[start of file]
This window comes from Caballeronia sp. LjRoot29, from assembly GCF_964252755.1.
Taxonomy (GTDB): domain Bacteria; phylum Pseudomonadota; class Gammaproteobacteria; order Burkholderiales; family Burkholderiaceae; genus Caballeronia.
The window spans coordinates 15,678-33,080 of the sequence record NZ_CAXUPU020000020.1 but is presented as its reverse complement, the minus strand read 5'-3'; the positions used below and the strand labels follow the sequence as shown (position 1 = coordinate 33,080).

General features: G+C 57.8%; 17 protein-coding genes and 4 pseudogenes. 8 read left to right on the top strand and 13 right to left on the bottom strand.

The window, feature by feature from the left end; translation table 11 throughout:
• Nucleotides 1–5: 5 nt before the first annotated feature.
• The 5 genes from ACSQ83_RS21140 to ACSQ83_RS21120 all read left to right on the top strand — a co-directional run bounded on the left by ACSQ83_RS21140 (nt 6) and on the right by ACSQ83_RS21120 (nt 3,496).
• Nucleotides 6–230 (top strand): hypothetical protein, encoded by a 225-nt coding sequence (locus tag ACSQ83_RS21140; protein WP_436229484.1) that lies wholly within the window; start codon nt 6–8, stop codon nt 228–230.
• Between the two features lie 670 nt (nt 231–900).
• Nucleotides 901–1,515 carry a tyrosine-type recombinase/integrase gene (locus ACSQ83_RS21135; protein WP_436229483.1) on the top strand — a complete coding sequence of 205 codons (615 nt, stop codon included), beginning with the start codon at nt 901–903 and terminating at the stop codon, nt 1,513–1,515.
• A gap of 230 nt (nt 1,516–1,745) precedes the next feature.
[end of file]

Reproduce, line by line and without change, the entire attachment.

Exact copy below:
This window comes from Caballeronia sp. LjRoot29, from assembly GCF_964252755.1.
Taxonomy (GTDB): domain Bacteria; phylum Pseudomonadota; class Gammaproteobacteria; order Burkholderiales; family Burkholderiaceae; genus Caballeronia.
The window spans coordinates 15,678-33,080 of the sequence record NZ_CAXUPU020000020.1 but is presented as its reverse complement, the minus strand read 5'-3'; the positions used below and the strand labels follow the sequence as shown (position 1 = coordinate 33,080).

General features: G+C 57.8%; 17 protein-coding genes and 4 pseudogenes. 8 read left to right on the top strand and 13 right to left on the bottom strand.

The window, feature by feature from the left end; translation table 11 throughout:
• Nucleotides 1–5: 5 nt before the first annotated feature.
• The 5 genes from ACSQ83_RS21140 to ACSQ83_RS21120 all read left to right on the top strand — a co-directional run bounded on the left by ACSQ83_RS21140 (nt 6) and on the right by ACSQ83_RS21120 (nt 3,496).
• Nucleotides 6–230 (top strand): hypothetical protein, encoded by a 225-nt coding sequence (locus tag ACSQ83_RS21140; protein WP_436229484.1) that lies wholly within the window; start codon nt 6–8, stop codon nt 228–230.
• Between the two features lie 670 nt (nt 231–900).
• Nucleotides 901–1,515 carry a tyrosine-type recombinase/integrase gene (locus ACSQ83_RS21135; protein WP_436229483.1) on the top strand — a complete coding sequence of 205 codons (615 nt, stop codon included), beginning with the start codon at nt 901–903 and terminating at the stop codon, nt 1,513–1,515.
• A gap of 230 nt (nt 1,516–1,745) precedes the next feature.